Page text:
Whilst the beets are roasting, roughly chop up the kernels and then in a heated fry pan, gently dry toast the pistachio. Once you see some colour on the nuts, remove from fry pan and set aside to cool down.
How to Fry Halloumi?
I’m very lucky to have a local Mediterranean deli within walking distance of my home so I get a good selection of halloumi. Most supermarkets will stock a variety of halloumi as well.
Traditionally, halloumi is made of a mixture of goats and sheep milk with a hint of mint but most brands today you will find they use pasteurised cows milk. They do vary in texture and saltiness so best to try a few different brands to find the one you love the most.
Whilst the beetroot are continuing to roast, cut the halloumi in thick slices and fry in a large fry pan over medium high heat. If you’re using a non-stick pan, no need for oil but otherwise lightly brush halloumi with olive oil before frying.
Fry for 1-2 minutes or until golden brown and then flip over to fry the other side. Once you remove from the pan, give it a good squeeze of lemon juice to balance the saltiness.
Layering and Dressing the Salad
I love serving this salad on a rectangular platter to match the shape of the halloumi pieces when cut.
Arrange the fried halloumi first, then scatter the beetroot on top.
Thinly cut red onion from stem to root and scatter on top of beetroot. I prefer stem to root for a slightly different look to this salad.
Drizzle pomegranate glaze or molasses across the salad. If you can’t find pomegranate glaze or molasses at your local stores, balsamic glaze would be a good substitute. Both pomegranate or balsamic glaze is a thickened concoction with added sugar – it gives a heavenly sweet but tart taste and makes for the perfect beetroot salad dressing.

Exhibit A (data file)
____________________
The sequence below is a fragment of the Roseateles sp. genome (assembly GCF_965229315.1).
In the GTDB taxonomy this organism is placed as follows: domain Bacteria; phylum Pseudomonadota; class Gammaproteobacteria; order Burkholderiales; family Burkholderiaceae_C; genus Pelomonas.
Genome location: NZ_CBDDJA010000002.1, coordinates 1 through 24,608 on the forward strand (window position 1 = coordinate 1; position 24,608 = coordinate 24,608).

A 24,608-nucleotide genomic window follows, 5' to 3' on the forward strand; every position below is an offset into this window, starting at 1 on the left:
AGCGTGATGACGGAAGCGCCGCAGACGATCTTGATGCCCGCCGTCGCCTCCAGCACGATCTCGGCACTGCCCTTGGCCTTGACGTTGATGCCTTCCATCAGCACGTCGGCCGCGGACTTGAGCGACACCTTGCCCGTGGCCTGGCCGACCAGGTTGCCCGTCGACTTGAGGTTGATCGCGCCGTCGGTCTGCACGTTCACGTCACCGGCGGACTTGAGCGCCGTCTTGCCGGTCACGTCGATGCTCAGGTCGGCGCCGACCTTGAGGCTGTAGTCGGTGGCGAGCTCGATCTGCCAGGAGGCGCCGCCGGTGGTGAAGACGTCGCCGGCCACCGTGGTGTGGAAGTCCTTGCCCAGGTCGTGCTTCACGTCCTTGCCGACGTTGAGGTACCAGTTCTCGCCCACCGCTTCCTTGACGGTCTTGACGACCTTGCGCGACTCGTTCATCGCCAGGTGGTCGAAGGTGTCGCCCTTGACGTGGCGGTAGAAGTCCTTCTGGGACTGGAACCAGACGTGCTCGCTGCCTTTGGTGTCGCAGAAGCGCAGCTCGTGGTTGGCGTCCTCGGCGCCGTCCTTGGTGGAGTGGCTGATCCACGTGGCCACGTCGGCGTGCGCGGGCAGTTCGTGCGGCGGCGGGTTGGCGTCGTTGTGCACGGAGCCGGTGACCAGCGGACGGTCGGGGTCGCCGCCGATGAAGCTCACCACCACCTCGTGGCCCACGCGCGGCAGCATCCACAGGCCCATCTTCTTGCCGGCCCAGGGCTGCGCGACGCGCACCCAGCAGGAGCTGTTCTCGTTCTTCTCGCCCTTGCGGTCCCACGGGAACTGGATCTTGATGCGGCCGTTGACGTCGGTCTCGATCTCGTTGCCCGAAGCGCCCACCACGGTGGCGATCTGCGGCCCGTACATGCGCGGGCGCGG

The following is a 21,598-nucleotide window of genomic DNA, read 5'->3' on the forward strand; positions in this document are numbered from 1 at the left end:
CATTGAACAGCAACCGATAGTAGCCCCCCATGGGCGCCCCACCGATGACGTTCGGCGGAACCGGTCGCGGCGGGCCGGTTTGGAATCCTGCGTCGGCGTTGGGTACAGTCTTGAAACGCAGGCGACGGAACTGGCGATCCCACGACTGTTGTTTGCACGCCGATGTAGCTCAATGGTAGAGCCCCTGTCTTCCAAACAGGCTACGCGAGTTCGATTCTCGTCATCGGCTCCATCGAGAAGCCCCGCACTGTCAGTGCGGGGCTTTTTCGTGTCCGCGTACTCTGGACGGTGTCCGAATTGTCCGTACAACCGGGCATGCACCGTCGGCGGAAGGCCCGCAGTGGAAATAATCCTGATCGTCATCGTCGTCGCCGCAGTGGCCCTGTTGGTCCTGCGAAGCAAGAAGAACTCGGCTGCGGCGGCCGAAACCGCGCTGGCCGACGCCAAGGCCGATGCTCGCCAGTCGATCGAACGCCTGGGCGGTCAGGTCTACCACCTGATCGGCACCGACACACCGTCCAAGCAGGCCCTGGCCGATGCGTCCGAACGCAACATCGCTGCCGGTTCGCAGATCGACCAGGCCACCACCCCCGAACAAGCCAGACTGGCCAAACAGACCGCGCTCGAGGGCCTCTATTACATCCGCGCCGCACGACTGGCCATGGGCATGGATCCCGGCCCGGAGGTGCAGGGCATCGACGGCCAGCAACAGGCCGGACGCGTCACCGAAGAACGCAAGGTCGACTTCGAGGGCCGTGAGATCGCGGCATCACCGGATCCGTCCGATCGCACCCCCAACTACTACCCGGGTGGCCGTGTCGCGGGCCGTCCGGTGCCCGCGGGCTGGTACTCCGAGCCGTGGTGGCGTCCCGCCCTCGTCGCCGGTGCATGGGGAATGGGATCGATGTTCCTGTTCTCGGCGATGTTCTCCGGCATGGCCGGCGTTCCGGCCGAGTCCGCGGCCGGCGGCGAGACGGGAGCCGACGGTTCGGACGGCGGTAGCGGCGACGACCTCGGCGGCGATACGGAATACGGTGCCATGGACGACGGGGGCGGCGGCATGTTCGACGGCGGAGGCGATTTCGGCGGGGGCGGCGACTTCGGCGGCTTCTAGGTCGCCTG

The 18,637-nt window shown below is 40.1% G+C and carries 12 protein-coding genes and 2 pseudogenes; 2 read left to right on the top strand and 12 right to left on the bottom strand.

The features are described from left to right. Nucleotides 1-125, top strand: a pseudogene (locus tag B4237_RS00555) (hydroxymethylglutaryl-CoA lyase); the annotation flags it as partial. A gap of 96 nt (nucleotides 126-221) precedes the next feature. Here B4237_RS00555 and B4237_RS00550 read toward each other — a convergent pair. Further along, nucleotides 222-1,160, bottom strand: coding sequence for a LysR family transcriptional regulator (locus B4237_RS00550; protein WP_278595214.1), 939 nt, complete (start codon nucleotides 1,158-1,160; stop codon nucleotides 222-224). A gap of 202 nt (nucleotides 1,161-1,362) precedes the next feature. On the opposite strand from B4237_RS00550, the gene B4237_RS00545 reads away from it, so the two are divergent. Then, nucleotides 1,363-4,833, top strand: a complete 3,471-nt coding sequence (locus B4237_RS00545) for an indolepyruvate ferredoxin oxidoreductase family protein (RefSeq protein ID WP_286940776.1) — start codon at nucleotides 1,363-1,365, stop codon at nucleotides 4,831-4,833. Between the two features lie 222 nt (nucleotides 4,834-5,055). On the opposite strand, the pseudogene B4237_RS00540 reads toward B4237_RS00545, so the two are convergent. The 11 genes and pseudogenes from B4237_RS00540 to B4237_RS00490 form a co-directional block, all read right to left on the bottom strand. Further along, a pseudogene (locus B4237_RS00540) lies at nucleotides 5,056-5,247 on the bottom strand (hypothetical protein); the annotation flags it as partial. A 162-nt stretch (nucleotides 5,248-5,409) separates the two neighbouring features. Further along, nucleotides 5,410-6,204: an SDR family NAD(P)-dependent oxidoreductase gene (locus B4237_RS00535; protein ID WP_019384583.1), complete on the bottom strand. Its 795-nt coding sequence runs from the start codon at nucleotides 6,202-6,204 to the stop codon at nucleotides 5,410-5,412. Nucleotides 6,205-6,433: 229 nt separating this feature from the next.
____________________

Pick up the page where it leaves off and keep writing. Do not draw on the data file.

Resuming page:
Finally, generously sprinkle roughly torn coriander leaves and toasted pistachio .
If you were to take this beetroot and halloumi salad to a party, all elements can be premade and easily assembled at your destination. You won’t need to worry about soggy salad leaves! Striking colours, delicious flavours and easy to make. A roast beetroot recipe you will definitely come back for more.
More Egg Free Salad Recipes:
- Yellow Watermelon Salad with Mint
- Cherry Tomato Salad with Peach Chutney Dressing
- Risoni, Asparagus and Edamame Salad
- Medley of Roasted Potato Salad with Anchovy Dressing
- Chinese Cauliflower Salad with Shredded Chicken
Easy Salad Dressing Recipes:
Roasted Beetroot Salad with Halloumi and Pomegranate Glaze
- 2 tbsp olive oil, extra virgin
- 1 lemon, juiced
- 2 tbsp pomegranate molasses
- Preheat oven 220°C or 430°F
- Wash and trim leafy tops of beetroot. Then wrap whole beetroot in foil to roast in oven for 1 hour or until tender.Once beetroot is tender (you can test by piercing a knife through it), remove from foil and set aside to cool down. Once cool enough to hold, gently peel off skin with your hands. If the beetroot is roasted properly, the skin should easily come off when you push your thumbs against it. Chop up beetroot into smaller bite-sized pieces.
- Roughly chop pistachio kernels and over medium heat, dry toast pistachio kernels in small fry pan. Remove and let cool.
- Cut halloumi in thick 1 cm slices and brush lightly with olive oil. Fry halloumi slices in a large fry pan over medium heat for approximately 2 minutes each side or until golden brown. Squeeze some lemon juice over the cheese.
- Thinly slice red onion and roughly tear up coriander leaves.
- Place beetroot in bowl, add extra virgin olive oil, lemon juice and salt and pepper to taste.
- Mix well together and marinate for a few minutes before assembly.
- To assemble salad, place halloumi on serving plate, pile chopped beetroot on top, scatter sliced red onions and then drizzle with pomegranate molasses.
- Sprinkle with toasted pistachio, coriander leaves and serve.
- To avoid red stains on hands, you can peel beetroot under running water or use disposable gloves.
- Pistachio can be replaced by other nuts like walnuts or hazelnuts.
- Great dish for entertaining to go with lamb or steak or add it to a range of meze dishes with dips, cold meats, olives and warm bread.